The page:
Angiotensin-Converting Enzyme (ACE) is an peptidase that catalyses the conversion of Angiotensin I to Angiotensin II, a potent vasoconstrictor.
ACE can also inactivate bradykinin, a potent vasodilator.
Angiotensin II is a more potent vasoconstrictor than Angiotensin I. Inhibiting ACE to preventing the formation of Angiotensin II (and to some extent, to also prevent the breakdown of bradykinin) is a common strategy to treat high blood pressure.
The ACE gene encodes 2 isozymes. The somatic ACE isozyme is expressed in many tissues, including vascular endothelial cells, renal epithelial cells, and testicular Leydig cells, whereas the germinal ACE isozyme is expressed only in sperms.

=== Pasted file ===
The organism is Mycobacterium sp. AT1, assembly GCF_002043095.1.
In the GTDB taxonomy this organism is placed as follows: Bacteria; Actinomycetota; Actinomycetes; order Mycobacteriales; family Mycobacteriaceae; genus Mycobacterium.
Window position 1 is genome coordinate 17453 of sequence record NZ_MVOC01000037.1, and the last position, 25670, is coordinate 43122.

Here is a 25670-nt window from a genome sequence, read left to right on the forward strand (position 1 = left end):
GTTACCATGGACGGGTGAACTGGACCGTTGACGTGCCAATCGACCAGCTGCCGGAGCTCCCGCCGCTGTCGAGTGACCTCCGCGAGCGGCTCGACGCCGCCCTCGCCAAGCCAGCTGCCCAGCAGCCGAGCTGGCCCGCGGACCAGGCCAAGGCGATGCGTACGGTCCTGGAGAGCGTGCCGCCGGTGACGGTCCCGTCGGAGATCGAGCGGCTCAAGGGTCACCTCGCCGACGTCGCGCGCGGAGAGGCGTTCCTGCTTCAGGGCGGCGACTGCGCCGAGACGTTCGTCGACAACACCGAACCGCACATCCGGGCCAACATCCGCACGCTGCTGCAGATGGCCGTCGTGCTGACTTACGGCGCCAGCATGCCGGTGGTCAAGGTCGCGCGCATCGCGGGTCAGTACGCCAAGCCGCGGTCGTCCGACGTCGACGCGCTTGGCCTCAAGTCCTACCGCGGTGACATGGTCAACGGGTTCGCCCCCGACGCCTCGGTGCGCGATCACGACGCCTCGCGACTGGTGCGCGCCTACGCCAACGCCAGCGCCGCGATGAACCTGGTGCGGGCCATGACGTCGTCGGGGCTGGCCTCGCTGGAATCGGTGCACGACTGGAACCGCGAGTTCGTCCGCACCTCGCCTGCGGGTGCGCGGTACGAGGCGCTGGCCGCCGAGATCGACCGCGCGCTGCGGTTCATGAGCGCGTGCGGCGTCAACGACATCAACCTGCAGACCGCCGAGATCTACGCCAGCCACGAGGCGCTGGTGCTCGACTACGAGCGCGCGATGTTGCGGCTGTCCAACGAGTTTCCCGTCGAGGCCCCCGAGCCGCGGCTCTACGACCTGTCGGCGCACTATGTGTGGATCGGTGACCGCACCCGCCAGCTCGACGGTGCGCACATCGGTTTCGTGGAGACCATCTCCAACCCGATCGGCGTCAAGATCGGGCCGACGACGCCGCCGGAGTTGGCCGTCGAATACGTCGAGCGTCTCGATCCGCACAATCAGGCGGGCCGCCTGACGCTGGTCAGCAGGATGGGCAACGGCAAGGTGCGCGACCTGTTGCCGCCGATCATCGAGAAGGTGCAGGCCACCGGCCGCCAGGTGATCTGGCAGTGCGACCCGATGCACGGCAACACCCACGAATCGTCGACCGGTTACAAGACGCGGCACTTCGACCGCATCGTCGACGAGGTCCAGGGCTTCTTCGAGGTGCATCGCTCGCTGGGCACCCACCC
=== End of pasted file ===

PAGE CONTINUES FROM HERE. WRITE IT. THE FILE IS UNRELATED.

ACE is also known as:
peptidyl dipeptidase A
ACE 1 (A second ACE gene, ACE 2 (http://content.nejm.org/cgi/content/extract/347/22/1795), has recently been identified. ACE 2 has direct effects on cardiac function, and is expressed predominantly in vascular endothelial cells of the heart and the kidneys. Whereas ACE 1 converts Angiotensin I to Angiotensin II, which has 8 amino acids, ACE 2 converts Angiotensin I to Angiotensin[1-9], which has 9 amino acids. Whereas Angiotensin II is a potent vasoconstrictor, Angiotensin[1-9] has no effect on blood vessels but can be converted by ACE 1 to a shorter peptide, Angiotensin[1-7], which is a mild vasodilator.)
Multiple Choice Test